The name game

 

Enviros are dreaming – not of a white Christmas (which seems unlikely around most of the West, given ongoing drought) but of a greener White House. A president's re-election often creates an exodus of Cabinet secretaries, as some decide to leave for other opportunities and others are asked to step down.

Hencewith, some outright speculation about who might leave, and who might replace them.

The first possibility for an enviro dream team would be the lefty, conservation-leaning Rep. Raúl Grijalva (D-Ariz.) as secretary of interior to replace centrist Ken Salazar, who's anticipated to step down from his post as one of the top public-lands officials.

Currently Grijalva is ranking member of the House Subcommittee on National Parks, Forests and Public Lands, and a leading Dem on the House Natural Resources Committee. He introduced the bill that created the National Landscape Conservation System, led efforts to improve oversight of offshore drilling, and has pushed for mining law reform. The League of Conservation Voters, Americans for Democratic Action, and other progressive groups give him perfect scores.

A coalition of about 240 conservation, Hispanic, recreation, labor, business and women’s groups just sent Obama a letter urging Grijalva's nomination. Selection of the next interior secretary, according to the letter, is

… an important moment to place a renewed emphasis and urgency on some of the most critical issues of our age, including climate change, the protection of endangered species and preservation of water and wild lands. We strongly believe Congressman Grijalva exemplifies the modern and forward-thinking vision of the Department of the Interior.

Kierán Suckling, the outspoken director of the Center for Biological Diversity, said in a press release: “Congressman Grijalva’s a visionary leader with the courage and practical skills to solve the long list of pressing environmental issues we face. There’s no better person for interior secretary than Mr. Grijalva.”

But what are the odds of him actually being picked? Ray Ring, HCN senior editor and a astute observer of Western politics for many decades, says "I still think Raul Grijalva probably won't be named interior secretary, just like I thought four years ago when his name was on the short list … he's not in the radical center on any issues I'm aware of, so if he were named, it would set off a new rebellion against the feds."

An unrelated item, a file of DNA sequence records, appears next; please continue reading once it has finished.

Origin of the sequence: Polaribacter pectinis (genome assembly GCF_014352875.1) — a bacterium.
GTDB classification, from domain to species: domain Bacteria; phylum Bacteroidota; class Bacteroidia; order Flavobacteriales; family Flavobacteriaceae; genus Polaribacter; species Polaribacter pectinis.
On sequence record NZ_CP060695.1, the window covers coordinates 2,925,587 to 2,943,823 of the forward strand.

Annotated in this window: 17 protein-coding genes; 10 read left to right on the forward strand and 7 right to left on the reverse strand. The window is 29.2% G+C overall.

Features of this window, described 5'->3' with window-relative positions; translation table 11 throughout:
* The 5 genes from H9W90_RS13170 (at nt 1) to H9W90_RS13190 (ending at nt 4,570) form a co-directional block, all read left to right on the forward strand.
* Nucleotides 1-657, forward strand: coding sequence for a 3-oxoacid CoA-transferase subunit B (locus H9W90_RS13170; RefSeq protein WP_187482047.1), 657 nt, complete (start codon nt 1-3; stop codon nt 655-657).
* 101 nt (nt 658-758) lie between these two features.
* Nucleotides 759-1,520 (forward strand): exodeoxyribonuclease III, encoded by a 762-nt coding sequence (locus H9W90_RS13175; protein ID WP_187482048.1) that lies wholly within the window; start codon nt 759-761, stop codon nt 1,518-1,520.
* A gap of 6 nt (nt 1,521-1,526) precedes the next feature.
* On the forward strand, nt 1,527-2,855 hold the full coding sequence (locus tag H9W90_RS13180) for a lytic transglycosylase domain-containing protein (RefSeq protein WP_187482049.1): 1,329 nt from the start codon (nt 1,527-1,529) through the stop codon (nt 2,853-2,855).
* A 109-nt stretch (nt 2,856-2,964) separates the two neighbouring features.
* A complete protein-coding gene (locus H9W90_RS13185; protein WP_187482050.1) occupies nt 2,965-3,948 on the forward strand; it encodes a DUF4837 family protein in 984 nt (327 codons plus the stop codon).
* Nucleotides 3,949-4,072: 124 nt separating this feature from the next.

The obvious successor might appear to be Deputy Interior Secretary David Hayes. But since the interior secretary mostly oversees Western lands, the job often goes to a former elected official who's a Westerner – and that probably means that former Sen. Byron Dorgan of North Dakota, Washington Gov. Christine Gregoire and former Wyoming Gov. Dave Freudenthal are all more likely than Hayes. Freudenthal is on the Board of Directors of Arch Coal, notes HCN senior editor Jonathan Thompson, "so that would pretty effectively end Obama's so-called War on Coal." Gregoire's environmental record is mixed; she's worried about the rapidly-acidifying ocean, but greens aren't happy with her approach to wolves and grazing. Dorgan also has an uneven environmental record. He's now an energy policy analyst with the Bipartisan Policy Center.

Another cabinet-level opening may be Secretary of Agriculture. If Tom Vilsack leaves, he might be replaced by former Sen. Blanche Lincoln (D-Ark.), Sen. Kent Conrad (D-N.D.), or even Sen. Jon Tester (D-Mont.), who just beat Denny Rehberg.

And EPA Administrator Lisa Jackson and Energy Secretary Steven Chu may be on their way out as well. InsideClimate News has a good analysis of possible successors:

For the EPA, most expect an internal hire like deputy administrator Bob Perciasepe or Gina McCarthy, assistant administrator for the Office of Air and Radiation. The Department of Energy seems more likely to recruit an outsider, with former Sen. Byron Dorgan, former Michigan Gov. Jennifer Granholm or Duke Energy CEO and President Jim Rogers, who will retire at the end of next year, among the groups' top choices.

Some lower-level but vitally important positions will need filling as well -- the BLM has been without a permanent director since Bob Abbey retired in May (Mike Pool has been acting director). And two Interior assistant secretary spots will be vacant, one overseeing land and minerals management  offshore and inland (the acting assistant secretary, Marcilynn Burke, didn't make it through the confirmation process), and one overseeing the National Park Service and Fish and Wildlife Service (last January, Obama gave up on his nominee for that post, Rebecca Wodder, after stiff resistance in the Senate).

Stay tuned to HCN over the next few months – as the Obama administration starts its second term, we'll be reporting on possible picks and what they might mean for the West.

Jodi Peterson is HCN's Managing Editor.

Photo of Raul Grijalva by Ruben Reyes.

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